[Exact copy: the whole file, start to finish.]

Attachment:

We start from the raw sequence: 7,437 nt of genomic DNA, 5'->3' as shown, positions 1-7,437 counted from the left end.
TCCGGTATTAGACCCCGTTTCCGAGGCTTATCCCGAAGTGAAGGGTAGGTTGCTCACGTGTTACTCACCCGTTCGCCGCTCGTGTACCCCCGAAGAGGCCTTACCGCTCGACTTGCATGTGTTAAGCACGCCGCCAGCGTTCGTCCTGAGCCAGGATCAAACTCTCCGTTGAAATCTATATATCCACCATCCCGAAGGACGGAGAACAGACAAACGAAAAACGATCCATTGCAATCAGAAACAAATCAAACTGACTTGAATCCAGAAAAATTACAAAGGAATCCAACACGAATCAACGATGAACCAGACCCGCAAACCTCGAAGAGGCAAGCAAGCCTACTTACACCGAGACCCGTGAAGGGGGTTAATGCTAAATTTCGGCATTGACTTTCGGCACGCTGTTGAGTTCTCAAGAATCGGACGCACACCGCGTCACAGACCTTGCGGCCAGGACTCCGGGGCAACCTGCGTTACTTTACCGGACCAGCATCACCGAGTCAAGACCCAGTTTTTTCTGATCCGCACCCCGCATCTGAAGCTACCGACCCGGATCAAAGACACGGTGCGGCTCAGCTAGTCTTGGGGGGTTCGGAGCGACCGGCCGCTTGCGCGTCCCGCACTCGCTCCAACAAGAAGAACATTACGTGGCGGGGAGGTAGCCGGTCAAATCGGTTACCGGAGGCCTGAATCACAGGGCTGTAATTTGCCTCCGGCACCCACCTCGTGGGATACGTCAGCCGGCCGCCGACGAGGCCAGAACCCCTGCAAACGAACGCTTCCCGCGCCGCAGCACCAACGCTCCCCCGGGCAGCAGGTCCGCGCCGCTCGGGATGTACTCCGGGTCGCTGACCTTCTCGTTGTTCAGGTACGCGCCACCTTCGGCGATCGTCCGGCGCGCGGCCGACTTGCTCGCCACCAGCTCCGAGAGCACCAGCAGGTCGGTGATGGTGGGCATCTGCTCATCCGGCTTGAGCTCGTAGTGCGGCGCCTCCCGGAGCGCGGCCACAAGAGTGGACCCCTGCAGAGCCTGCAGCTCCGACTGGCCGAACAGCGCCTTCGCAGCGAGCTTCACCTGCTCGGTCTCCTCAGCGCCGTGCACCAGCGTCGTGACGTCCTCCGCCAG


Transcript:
We start from the raw sequence: 7,437 nt of genomic DNA, 5'->3' as shown, positions 1-7,437 counted from the left end.
TCCGGTATTAGACCCCGTTTCCGAGGCTTATCCCGAAGTGAAGGGTAGGTTGCTCACGTGTTACTCACCCGTTCGCCGCTCGTGTACCCCCGAAGAGGCCTTACCGCTCGACTTGCATGTGTTAAGCACGCCGCCAGCGTTCGTCCTGAGCCAGGATCAAACTCTCCGTTGAAATCTATATATCCACCATCCCGAAGGACGGAGAACAGACAAACGAAAAACGATCCATTGCAATCAGAAACAAATCAAACTGACTTGAATCCAGAAAAATTACAAAGGAATCCAACACGAATCAACGATGAACCAGACCCGCAAACCTCGAAGAGGCAAGCAAGCCTACTTACACCGAGACCCGTGAAGGGGGTTAATGCTAAATTTCGGCATTGACTTTCGGCACGCTGTTGAGTTCTCAAGAATCGGACGCACACCGCGTCACAGACCTTGCGGCCAGGACTCCGGGGCAACCTGCGTTACTTTACCGGACCAGCATCACCGAGTCAAGACCCAGTTTTTTCTGATCCGCACCCCGCATCTGAAGCTACCGACCCGGATCAAAGACACGGTGCGGCTCAGCTAGTCTTGGGGGGTTCGGAGCGACCGGCCGCTTGCGCGTCCCGCACTCGCTCCAACAAGAAGAACATTACGTGGCGGGGAGGTAGCCGGTCAAATCGGTTACCGGAGGCCTGAATCACAGGGCTGTAATTTGCCTCCGGCACCCACCTCGTGGGATACGTCAGCCGGCCGCCGACGAGGCCAGAACCCCTGCAAACGAACGCTTCCCGCGCCGCAGCACCAACGCTCCCCCGGGCAGCAGGTCCGCGCCGCTCGGGATGTACTCCGGGTCGCTGACCTTCTCGTTGTTCAGGTACGCGCCACCTTCGGCGATCGTCCGGCGCGCGGCCGACTTGCTCGCCACCAGCTCCGAGAGCACCAGCAGGTCGGTGATGGTGGGCATCTGCTCATCCGGCTTGAGCTCGTAGTGCGGCGCCTCCCGGAGCGCGGCCACAAGAGTGGACCCCTGCAGAGCCTGCAGCTCCGACTGGCCGAACAGCGCCTTCGCAGCGAGCTTCACCTGCTCGGTCTCCTCAGCGCCGTGCACCAGCGTCGTGACGTCCTCCGCCAG